iPhones, iPads, iTunes, iPods…I STUDY?
By Stern Center for Language and Learning
Distractions have crept their way into our lifestyles for better or for worse. And as great as they are in connecting us with the world at large they can present challenges when it comes to study habits for our preteen and teen population. Would you rather come home from school and tune into myriad of distractions or tackle the stack of books facing you? Because of the widespread use of electronics — which can become very addicting — it is important to develop good study habits early on. These will transfer to good work habits as our teens enter the employment arena.
As with many things in life, some people develop good study habits without much effort and stick to a “work now and play later” ethic. Others let the big “P” (procrastination) get in the way and put their work off to the last possible moment, which can often lead to a lack of sleep and endless parental nagging. And yet there is another subset of the population who struggles with what neuroscientists have called “executive function.” Executive function refers to all the cognitive processes that allow us to achieve goals — from initiating and planning to prioritizing and organizing. For individuals with executive function difficulties, it is not a question of motivation or effort; they just don’t know where to start and how to proceed. But the fact remains that school work needs to get done. Developing a strategy that works for your teen’s learning style and personality is key not only to a successful academic career but to life beyond school as well.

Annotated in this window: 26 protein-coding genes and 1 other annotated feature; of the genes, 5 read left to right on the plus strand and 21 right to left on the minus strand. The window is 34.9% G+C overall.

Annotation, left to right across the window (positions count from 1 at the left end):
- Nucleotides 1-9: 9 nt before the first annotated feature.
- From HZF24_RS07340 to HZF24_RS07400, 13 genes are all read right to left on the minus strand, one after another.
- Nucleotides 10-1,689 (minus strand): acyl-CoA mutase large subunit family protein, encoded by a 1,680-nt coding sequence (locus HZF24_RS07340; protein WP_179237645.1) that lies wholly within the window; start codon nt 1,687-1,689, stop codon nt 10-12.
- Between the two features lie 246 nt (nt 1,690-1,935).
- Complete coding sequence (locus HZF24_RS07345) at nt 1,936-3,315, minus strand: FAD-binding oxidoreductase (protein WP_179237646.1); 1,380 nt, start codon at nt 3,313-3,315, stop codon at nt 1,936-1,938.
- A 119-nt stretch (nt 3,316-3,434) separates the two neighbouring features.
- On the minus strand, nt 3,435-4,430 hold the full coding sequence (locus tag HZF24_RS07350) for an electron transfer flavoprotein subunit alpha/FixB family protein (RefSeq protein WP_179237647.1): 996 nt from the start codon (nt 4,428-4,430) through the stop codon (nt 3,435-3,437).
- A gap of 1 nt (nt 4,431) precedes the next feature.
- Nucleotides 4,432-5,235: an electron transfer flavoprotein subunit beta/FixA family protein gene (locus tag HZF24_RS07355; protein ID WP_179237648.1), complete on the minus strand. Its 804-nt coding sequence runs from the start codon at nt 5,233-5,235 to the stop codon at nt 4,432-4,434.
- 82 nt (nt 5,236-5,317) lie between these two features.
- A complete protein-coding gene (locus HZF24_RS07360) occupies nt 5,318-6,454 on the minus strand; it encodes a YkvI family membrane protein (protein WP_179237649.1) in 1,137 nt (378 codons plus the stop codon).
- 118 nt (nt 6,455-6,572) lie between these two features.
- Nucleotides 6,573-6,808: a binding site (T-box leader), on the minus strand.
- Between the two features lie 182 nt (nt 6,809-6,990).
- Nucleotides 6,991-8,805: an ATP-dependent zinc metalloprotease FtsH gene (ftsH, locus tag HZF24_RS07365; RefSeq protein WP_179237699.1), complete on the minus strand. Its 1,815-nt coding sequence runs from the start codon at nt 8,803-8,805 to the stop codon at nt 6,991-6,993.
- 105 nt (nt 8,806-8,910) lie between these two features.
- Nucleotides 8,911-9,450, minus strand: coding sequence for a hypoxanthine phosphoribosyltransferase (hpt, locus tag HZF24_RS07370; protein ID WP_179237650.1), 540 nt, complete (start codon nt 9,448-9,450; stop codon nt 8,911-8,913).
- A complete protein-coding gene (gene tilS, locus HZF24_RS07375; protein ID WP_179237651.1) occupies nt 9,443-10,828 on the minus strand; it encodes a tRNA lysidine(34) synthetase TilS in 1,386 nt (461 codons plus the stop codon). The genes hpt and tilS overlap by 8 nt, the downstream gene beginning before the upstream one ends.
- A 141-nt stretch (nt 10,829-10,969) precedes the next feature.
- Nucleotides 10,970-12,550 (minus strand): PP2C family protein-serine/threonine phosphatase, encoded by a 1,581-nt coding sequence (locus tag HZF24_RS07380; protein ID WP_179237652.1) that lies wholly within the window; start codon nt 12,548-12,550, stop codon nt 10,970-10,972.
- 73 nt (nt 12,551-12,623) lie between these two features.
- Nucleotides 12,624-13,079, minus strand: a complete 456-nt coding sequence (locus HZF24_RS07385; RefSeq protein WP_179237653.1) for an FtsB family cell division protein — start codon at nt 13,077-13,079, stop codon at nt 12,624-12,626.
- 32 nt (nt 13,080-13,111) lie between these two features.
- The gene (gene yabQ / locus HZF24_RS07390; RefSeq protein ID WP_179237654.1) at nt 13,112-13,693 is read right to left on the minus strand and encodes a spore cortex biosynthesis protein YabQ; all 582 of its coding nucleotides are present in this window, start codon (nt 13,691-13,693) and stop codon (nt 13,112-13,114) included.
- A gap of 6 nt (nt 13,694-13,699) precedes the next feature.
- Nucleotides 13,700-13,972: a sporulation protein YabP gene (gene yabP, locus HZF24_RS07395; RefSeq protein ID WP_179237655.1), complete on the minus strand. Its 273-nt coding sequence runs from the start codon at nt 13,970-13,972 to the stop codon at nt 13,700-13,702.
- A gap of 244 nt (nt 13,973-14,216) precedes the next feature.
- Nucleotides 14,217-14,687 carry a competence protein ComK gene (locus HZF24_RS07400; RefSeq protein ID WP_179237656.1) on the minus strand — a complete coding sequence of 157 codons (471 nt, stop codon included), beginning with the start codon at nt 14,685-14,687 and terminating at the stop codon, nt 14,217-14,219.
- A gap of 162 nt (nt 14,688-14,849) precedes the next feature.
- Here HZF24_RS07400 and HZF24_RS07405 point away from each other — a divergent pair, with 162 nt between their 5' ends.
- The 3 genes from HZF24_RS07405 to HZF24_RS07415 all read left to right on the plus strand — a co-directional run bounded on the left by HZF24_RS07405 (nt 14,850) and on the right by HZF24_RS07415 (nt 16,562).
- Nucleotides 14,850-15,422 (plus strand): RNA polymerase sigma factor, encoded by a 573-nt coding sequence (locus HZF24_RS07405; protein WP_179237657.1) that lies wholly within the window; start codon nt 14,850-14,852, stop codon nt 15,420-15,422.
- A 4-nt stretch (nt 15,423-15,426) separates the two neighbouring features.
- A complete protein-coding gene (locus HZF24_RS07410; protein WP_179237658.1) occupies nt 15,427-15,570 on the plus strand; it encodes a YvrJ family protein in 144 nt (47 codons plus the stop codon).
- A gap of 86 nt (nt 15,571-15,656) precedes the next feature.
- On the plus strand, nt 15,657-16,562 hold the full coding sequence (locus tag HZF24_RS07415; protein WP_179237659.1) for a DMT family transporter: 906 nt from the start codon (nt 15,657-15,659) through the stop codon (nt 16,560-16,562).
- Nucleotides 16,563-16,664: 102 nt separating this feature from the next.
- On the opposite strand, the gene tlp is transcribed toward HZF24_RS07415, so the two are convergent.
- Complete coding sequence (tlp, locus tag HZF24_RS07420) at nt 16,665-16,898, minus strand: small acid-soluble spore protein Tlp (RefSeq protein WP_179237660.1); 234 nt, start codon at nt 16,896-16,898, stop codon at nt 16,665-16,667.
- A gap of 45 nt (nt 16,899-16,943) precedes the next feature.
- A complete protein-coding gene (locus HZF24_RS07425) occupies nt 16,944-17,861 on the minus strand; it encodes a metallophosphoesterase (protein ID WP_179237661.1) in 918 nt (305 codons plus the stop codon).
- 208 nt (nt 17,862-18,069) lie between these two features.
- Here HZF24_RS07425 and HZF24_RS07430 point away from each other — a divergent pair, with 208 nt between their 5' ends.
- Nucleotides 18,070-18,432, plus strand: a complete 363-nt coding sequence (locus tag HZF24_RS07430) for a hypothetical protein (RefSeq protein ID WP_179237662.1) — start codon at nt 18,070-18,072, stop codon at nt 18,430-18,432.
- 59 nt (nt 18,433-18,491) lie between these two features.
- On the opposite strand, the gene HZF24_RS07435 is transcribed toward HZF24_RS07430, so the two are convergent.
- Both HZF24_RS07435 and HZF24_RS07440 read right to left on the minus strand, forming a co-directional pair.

There are countless articles and tips out there on this subject but keeping it simple is important. Here are six strategies that might be helpful:
- Create an organized space for your kids in which your kids can do their homework each night. Stock it with school supplies.
- Create a filing system for old handouts, tests and homework assignments.
- Teach your kids to break up big projects into smaller steps.
- Prioritize the steps and estimate how long each will take.
- Use the calendar to “backwards plan” and allocate time to work on each step.
- Openly model these strategies, so your kids see you using them.
There are some people who — even with the best of intentions and implementation of strategies — still find themselves scattered and unorganized. When an individual feels like things are not working, it might be time to seek the help of experts. According to Sage Bagnato, education diagnostician at the SternCenter for Language and Learning,“Teaching students how to study not only helps them to be more efficient and effective learners but also enables them to become better problem solvers and critical thinkers.”
Wouldn’t it be wonderful to come home to a countertop without papers on it, or to not have to rifle through a backpack to locate the overdue permission slip? Wouldn’t it be nice to not always be the “nag”? Although there is no silver bullet, there are simple steps to implement to create a more organized environment that keeps students on task, and there are great resources to seek out to help you in this process. Now is the perfect time to get started on a path that promises great rewards for the entire family.